Why Democrats Started Fixating on Inflation

Why Democrats Started Fixating on Inflation

Why Democrats Started Fixating on Inflation

Anticipating an impact on their electoral fortunes, Democrats are hoping to get ahead on a pressing question.


Republicans, along with some prominent right-wing Democrats, have been hammering the Biden administration over rising food and gas prices for months. In November, when the Labor Department announced that consumer prices had risen 6.2 percent from October 2020 to October 2021, the Republican National Committee tweeted, “Bidenflation is hurting working Americans all over the country.” Corporate media outlets are boosting this line of attack, from a viral CNN segment about a family that buys 12 gallons of milk a week to the downright false claims that inflation is being driven by the Covid-19 stimulus package that passed in March or by rising wages for the working class.

White House officials and party leaders have been scrambling to respond to the price scare, worried that it could cost them their congressional majorities in the midterm elections next year. After initially dismissing the price increases as merely transitory, Democrats are trying to revamp their messaging, highlighting falling unemployment and the few helpful programs they’ve actually managed to pass with their majorities, like the enhanced child tax credit payments. In recent weeks, they’ve sought to rebrand Build Back Better, the president’s signature social spending plan, as a counter to inflation concerns. “If you want to fight inflation, support Build Back Better,” Senate majority leader Chuck Schumer said on the chamber’s floor last month.

New York Representative Alexandria Ocasio-Cortez is among the Democrats trying to make the case that the spending bill would help lower prices in the near term, as it invests in things like health care and child care. “If you are worried about inflation, it’s important to understand why it’s happening: supply chain, labor, and healthcare complications,” Ocasio-Cortez tweeted. “We can address these issues by investing in infrastructure, wages, healthcare & benefits.” But while most economists say President Biden’s spending package won’t increase inflation, some also say it won’t help reduce it either, at least not anytime soon.

Inflation has surged virtually everywhere this year for all sorts of reasons, depending on the country or the sector. But the United States has seen some of the biggest jumps. The latest report, released in December, found that prices rose nearly 7 percent over the 12 months ending in November, a nearly 40-year high. And the specific dynamics behind these price increases, mostly the result of pandemic-related disruptions to the economy, are unlike anything we’ve ever experienced.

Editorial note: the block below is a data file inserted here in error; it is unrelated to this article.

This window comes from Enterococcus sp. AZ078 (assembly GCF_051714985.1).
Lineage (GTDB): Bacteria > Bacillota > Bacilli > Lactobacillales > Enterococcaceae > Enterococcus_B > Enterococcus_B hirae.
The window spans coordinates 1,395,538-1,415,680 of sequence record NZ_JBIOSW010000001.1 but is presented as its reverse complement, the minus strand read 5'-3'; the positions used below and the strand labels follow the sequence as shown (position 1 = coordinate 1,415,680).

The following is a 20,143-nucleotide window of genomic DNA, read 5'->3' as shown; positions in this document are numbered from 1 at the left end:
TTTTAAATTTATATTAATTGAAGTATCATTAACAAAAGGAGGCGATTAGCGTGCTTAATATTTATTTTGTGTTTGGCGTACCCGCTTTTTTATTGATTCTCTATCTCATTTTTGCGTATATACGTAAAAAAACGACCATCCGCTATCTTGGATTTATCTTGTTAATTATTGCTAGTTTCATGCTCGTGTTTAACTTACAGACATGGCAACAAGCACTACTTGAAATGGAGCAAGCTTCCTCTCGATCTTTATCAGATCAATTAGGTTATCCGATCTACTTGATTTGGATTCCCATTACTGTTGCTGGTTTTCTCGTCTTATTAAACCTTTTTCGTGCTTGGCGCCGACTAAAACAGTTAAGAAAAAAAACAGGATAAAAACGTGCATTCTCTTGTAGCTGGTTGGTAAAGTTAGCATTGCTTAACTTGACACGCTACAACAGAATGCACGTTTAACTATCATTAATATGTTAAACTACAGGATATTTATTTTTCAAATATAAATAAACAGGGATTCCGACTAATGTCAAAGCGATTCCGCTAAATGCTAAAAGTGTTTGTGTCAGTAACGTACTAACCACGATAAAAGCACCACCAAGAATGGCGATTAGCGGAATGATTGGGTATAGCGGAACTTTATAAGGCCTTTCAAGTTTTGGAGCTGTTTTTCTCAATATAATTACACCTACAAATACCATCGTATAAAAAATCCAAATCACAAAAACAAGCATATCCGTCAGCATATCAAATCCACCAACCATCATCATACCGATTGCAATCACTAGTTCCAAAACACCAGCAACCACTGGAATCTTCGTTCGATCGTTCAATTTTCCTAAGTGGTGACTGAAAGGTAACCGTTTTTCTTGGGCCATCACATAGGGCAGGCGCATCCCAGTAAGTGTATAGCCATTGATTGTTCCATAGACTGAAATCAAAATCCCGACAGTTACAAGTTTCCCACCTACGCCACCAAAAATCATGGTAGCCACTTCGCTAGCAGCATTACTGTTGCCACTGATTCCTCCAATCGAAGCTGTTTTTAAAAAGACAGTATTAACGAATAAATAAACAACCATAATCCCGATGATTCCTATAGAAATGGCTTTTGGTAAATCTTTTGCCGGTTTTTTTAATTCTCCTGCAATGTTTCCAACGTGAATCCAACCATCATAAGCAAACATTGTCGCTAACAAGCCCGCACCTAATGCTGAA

“The discussion I think has got to be broader than just inflation, which in fact is a very serious issue,” Senator Bernie Sanders told The Nation in December, pointing to “the state of the economy” as essential context. “Unemployment is reasonably low. And we have come a very long way from where we were a year ago, and it’s important to remember that. That wages are up, that we were able to help take this country out of the very, very severe recession a year ago­—I think those are factors that should be looked at this month.”

Figuring out how to deal with inflation, Sanders continued, is a complicated issue. But he believes lowering the cost of prescription drugs “would be a very important step forward,” along with making sure that working families can afford their basic needs.

Though Republicans have seized on rising prices as their latest political talking point, they haven’t publicly offered a plan to coalesce around, beyond repeating the delusion that stopping Biden’s plan to expand the social safety net is the only way to fight inflation.

“Well, I think the first thing we should do is not pass another big spending bill. That would be step one,” Missouri Republican Senator Roy Blunt told The Nation. When asked what step two would be, he stepped into an elevator and replied, “See you!”

Asked whether Republicans have discussed any other policy ideas to deal with inflation, Iowa Senator Chuck Grassley said, “There’s no discussion on that, because it’s all geared towards stopping the Democrats from feeding the fires of inflation [with] this $6 trillion spending.” In reality, the bill is $1.9 trillion over 10 years.

West Virginia Senator Joe Manchin, one of the Democratic holdouts in the evenly divided chamber, has long cited inflation concerns, parroting Republican arguments in his effort to derail the package. Democrats were hoping to pass the Build Back Better Act by Christmas, but Manchin, who’s been a no vote all along, is using the recent inflation numbers to drive another news cycle on his obstruction. Biden admits that he’s unsure whether he will be able to win Manchin’s vote for the bill while inflation numbers are this high, but he’s going to keep trying to persuade him. Meanwhile, party leaders concede there’s no chance of passing the social spending bill this year, announcing they’re pivoting to voting rights legislation instead.

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Katrina vanden Heuvel
Editorial Director and Publisher, The Nation

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